A kind reader sent me a blog post by a cheerful librarian who didn’t like it that the AL is so "negative" and that the blog and many of its commenters would make fun of a ridiculous library movement because the persons behind it were "passionate" and "enthusiastic." Supposedly, we need more passion and enthusiasm in librarianship. I was under the impression that we had lots of "passion" and "enthusiasm" but almost no culture of criticism.
Passion and enthusiasm don’t matter. What matters is the result. Librarians are prone to think that being bubbly and chirpy is somehow important. For a lot of us, being bubbly and chirpy makes you look like an idiot. Dance around enthusiastically grinning like a fool all you like, but your enthusiasm moves me not a whit. You can put on a happy face or direct your feet to the sunny side of the street or load up on antidepressants or whatever else you need to get through the day, but I don’t care how you feel. I care what you do and how it makes the profession I’m in look. You don’t like it that I’m "negative"? I don’t like it that you’re chirpy.
Let’s consider that Library 101 video once again. Is anyone willing to defend that? Anyone willing to say it was successful in anything it attempted to do? Anyone at all? Please step up if so. The consensus among many of us is that the video was tedious, overlong, painful to watch, and an insult to the profession of librarianship. The only positive things I’ve read about it (apart from the people who created it) are that it shows a lot of enthusiasm. Um, so what? Is that how professional librarians should judge the worth of something to the profession? That it’s enthusiastic? Is that really our criterion of value? How many librarians actually watched that video all the way through and thought, "Oh, wow! I’m so enthusiastic now!"
We can also go back over the list of 101 things that are supposedly basic to librarianship. The very simple response is, no, they’re not. If theoneohonions presented this as "some things that some public services librarians in public libraries might want to know about," that would be one thing. But that’s not the case. It’s more like "these are absolutely critical ‘skills’ for all librarians because we say so!" Many of these things aren’t relevant for most librarians. In their "enthusiasm," the oneohonions , much like the twopointopians, make hyperbolic claims that can’t possibly be supported. To say they’re "passionate" is irrelevant. The question is, are they right? No, they’re not.
People like to attack the AL for being "negative" or "anonymous," but they do that because they can’t address the issues I raise. That’s another sign of the bias of librarians. "Oh, let’s play nice now. If we can’t say something nice, let’s not say anything at all." Hence, the judgment that theoneohonion video is "enthusiastic." Well, it certainly is that. How many people really want something like that associated with librarianship, though? I find things like that as offensive as the Pollyannas find the AL.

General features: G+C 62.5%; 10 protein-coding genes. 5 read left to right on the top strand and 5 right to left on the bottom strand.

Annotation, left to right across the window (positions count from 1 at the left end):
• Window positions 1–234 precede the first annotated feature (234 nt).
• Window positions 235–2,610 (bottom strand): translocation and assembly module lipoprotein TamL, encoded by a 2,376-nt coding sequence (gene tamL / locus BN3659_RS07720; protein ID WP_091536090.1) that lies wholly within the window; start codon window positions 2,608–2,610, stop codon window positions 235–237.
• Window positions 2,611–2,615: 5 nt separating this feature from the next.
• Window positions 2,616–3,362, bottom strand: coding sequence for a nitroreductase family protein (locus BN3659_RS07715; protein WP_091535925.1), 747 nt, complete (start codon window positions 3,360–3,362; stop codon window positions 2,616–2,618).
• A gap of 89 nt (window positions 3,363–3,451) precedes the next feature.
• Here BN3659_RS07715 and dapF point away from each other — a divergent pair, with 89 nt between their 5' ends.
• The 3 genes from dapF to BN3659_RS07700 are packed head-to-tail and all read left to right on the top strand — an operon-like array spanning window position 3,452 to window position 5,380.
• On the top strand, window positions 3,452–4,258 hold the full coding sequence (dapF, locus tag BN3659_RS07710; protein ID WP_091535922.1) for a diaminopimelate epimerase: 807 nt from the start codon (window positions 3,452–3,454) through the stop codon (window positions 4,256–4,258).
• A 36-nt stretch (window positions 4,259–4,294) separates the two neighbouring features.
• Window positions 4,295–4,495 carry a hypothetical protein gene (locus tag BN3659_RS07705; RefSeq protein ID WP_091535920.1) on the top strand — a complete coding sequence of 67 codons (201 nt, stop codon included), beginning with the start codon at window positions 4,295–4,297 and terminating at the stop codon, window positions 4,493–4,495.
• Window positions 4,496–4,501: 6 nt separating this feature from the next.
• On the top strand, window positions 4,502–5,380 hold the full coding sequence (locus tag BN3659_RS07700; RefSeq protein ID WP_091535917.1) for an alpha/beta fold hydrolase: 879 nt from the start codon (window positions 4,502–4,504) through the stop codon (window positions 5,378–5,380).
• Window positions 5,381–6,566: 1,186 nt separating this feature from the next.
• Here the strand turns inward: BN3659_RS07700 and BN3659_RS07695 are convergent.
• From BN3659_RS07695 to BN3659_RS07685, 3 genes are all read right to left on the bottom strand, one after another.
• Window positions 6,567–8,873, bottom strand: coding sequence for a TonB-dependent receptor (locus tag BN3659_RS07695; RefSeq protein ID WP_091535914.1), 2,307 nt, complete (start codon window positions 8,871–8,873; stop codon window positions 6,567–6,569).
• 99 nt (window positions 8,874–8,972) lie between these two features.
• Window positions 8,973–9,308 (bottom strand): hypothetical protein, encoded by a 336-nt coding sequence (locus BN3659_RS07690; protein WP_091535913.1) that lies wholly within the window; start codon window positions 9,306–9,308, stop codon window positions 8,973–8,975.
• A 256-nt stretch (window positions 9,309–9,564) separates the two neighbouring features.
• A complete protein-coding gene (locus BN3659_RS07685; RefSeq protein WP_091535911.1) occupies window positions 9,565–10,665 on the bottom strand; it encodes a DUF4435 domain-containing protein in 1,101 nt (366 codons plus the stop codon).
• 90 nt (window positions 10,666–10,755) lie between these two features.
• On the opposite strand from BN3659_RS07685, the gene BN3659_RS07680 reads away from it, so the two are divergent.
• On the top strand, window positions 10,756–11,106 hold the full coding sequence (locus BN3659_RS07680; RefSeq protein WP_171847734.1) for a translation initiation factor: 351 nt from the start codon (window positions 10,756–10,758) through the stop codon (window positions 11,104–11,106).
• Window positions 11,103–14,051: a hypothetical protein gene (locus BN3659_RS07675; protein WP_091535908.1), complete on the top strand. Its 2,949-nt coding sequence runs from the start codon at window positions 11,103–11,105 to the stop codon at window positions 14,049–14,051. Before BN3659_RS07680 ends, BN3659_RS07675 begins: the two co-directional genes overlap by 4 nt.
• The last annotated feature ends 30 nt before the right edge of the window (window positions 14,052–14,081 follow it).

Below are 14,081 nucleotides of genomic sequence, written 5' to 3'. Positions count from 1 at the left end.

Few people are willing to step up and say the things I make fun of are actually worthwhile. Instead, they try to sidetrack the discussion. That’s always been the way the anti-AL crowd has worked. It’s because they don’t actually have any arguments to make. If they did, they’d make them and wouldn’t have to try to divert our attention to other issues.
In case you haven’t figured it out, I’m not here to play nice. I’m here to mock and satirize the stupid things that go on in librarianship. Like a lot of librarians, I get tired of enthusiasm over trivialities. I’m trying to end the culture of nice and introduce a culture of criticism. You don’t like what I have to say? Disagree with it. Refute it. Don’t read it. Dismiss it if you like. But even if the AL weren’t here, there would be plenty of librarians who find stuff like this ridiculous. They just wouldn’t have a blog to comment on.
The twopointopians and oneohonions think they define librarianship. They praise each other and link to each other and chatter with each other on Twitter and Friendfeed, and they all show up at the same conferences and say the same things to each other and pat each other on the back that they’re so enthusiastic. It’s a very cozy cabal, but they’re really just a vocal minority within librarianship. They certainly don’t define the profession as a whole, despite having the nerve to tell the world that they know what the basics of librarianship are and those of us who disagree should just shut up and stop being so negative.
It should be clear to you by now I’m not playing by your rules. I’m not part of your little clique. I’m not going to check my brain and my "negativity" at the door so I can join your party. So you can continue participating in your "enthusiastic" group techno-hug all you like, but don’t expect the rest of us to be impressed.